Peroxisome proliferative activated receptor gamma (PPARG) is the major transcription factor regulating adipogenesis, which results in the acquisition of the mature adipocyte phenotype with the presence of secretory factors collectively called adipokines [9, 10].

It has been demonstrated that PPARG overexpression in fibroblasts and the myoblast cell line-G8 was sufficient to develop an adipocyte-like morphology [11, 12], further confirming the fundamental role of PPARG not only in adipogenesis, but also as a factor determining mesodermal cell fate [13].

Other factors have recently been suggested as hypothetical master switches controlling myogenic and adipogenic differentiation programmes. Wingless-type MMTV integration site family member 10B (WNT10B) has been described as a molecular key that blocks the adipogenic programme in mouse preadipocytes, inhibiting the induction of CCAAT/enhancer binding protein alpha (CEBPA) and PPARG [14, 15]. Moreover, the disruption of WNT signalling causes the transdifferentiation of myoblasts into adipocytes in vitro [14].

Myostatin (also known as growth differentiation factor 8 [GDF8]) has been shown to inhibit myogenesis [16] and muscle growth by blocking the activation of satellite cells [17], and to promote the adipogenic differentiation of a multipotent mesenchymal cell line [16]. Moreover, loss of myostatin reduces body fat accumulation [18], although other studies reported that myostatin treatment reduces fat mass in vivo [19] and inhibits 3T3-L1 adipogenic differentiation by decreasing PPARG expression [19, 20].

To verify whether muscle adult satellite stem cells are able to differentiate into various mesenchymal lineages in humans, we isolated a population of satellite cells from single myofibres and cultured them to induce in vitro myogenesis, osteogenesis and adipogenesis.

We studied the effect of rosiglitazone treatment on the adipogenic differentiation capacity of human satellite cells and compared the phenotype of fully differentiated adipocytes obtained from human adipose tissue stromal vascular fraction with those from human satellite cells.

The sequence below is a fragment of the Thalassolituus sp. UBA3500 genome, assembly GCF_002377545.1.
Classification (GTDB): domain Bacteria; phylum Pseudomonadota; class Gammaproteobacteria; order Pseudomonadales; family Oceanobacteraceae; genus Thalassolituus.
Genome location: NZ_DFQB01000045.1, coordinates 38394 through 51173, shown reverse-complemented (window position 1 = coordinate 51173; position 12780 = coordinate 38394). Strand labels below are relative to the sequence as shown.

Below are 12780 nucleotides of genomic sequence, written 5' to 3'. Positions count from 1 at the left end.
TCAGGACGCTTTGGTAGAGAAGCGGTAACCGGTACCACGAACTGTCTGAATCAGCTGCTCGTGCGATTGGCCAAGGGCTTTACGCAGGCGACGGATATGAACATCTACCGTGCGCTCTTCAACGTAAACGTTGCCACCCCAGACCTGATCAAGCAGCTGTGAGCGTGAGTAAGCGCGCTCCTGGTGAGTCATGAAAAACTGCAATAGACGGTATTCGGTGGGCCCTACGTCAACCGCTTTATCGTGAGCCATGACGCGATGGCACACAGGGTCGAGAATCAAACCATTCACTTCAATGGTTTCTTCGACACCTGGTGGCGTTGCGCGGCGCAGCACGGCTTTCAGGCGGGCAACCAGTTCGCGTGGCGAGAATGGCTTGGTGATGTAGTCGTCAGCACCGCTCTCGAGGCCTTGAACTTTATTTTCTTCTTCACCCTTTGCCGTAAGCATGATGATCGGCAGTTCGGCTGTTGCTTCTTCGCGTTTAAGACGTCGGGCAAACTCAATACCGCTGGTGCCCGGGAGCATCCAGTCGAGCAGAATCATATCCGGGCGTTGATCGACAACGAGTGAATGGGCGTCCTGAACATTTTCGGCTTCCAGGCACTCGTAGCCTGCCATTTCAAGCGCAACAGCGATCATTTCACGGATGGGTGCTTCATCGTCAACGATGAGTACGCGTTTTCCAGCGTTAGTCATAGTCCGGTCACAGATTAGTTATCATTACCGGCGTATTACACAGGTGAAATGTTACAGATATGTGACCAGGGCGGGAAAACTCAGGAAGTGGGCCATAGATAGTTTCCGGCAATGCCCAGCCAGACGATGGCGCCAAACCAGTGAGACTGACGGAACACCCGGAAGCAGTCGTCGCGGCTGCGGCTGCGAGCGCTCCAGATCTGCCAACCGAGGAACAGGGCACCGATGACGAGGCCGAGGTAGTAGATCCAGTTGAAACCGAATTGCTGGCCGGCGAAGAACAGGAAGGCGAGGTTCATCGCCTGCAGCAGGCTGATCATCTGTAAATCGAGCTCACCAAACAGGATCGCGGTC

Subjects, materials and methods

Human satellite cells

Cell source and treatment

Single fibres were isolated from biopsies of human rectus abdominis muscles from three patients (two men, one woman; age 10–25 years) who underwent minor abdominal surgery. We performed one set of cell culture experiments from each subject.

Donor subjects for muscle and adipose tissue biopsies were otherwise healthy, normal weight, free from endocrine-metabolic alterations and with regular physical activity. Institutional review board approval and informed consent were obtained; the study was carried out in accordance with the Declaration of Helsinki.

Muscle tissues were processed essentially as previously described by Rosenblatt et al. [21] for rodents and modified by Bonavaud et al. for humans [22]. Briefly, muscles biopsies were rinsed in PBS (GIBCO, Invitrogen LifeTechnologies, Paisley, UK) and digested for 3 h at 37°C with collagenase type I 0.2% (w/v) (Sigma-Aldrich, St Louis, MO, USA). Following digestion, the muscles were transferred into plating medium, consisting of DMEM supplemented with 10% (v/v) horse serum (GIBCO) and 1% (v/v) chicken embryo extract (MP Biomedicals, Irvine, CA, USA). The muscles were triturated with a wide-bore pipette to release myofibres singly selected at an inverted microscope (IX51; Olympus, Tokjo, Japan), placed on dishes pre-coated with 1 mg/ml matrigel (Falcon, BD Biosciences, San Jose, CA, USA) and incubated at 37.5°C, 5% CO2 in a cell culture incubator. The first plate, containing damaged fibres and contaminant cells that normally surround the muscle fibres, such as endothelial cells and fibroblasts, was discharged after selection. Only living fibres were used for the experiments (Fig. 1a).
Fig. 1

Characterisation of human satellite cells. a Human satellite cells (arrows) were quiescent and adherent to muscle fibre (b) within 3–4 days, proliferating and (c) fusing to form myotubes (arrow). Human satellite cells were labelled with antibodies against (d) CD44 (99.4±0.6), (e) CD56 (81.9±1.1), (f) HLA-ABC (99.6±0.3), (g) CD3 (0.63±0.1), (h) CD4 (0.1±0.1), (i) CD45 (0.2±0.3), (j) HLA-DR (0.1±0.2) and (k) CD31 (0.2±0.2) (all in black lines) or with isotype control antibodies (grey lines)

Cytofluorimetric analysis

Immunofluorescence was performed using human satellite cells maintained in plating medium for two or three passages, in order to avoid cell fusion and myotube generation. One million human satellite cells were detached using citrate buffer solution (Sigma-Aldrich), washed in PBS and stained for 1 h at 4°C with fluorescein-5-isothiocyanate or phycoerythrin-conjugated antibodies against CD3, CD4, CD31, CD44, CD45, CD56, HLA-ABC, HLA-DR (Immunotech, Marseille, France). Analyses were performed with a Coulter EPICS-XL using EXPO 32 ADC Software (Beckman Coulter, Fullerton, CA, USA).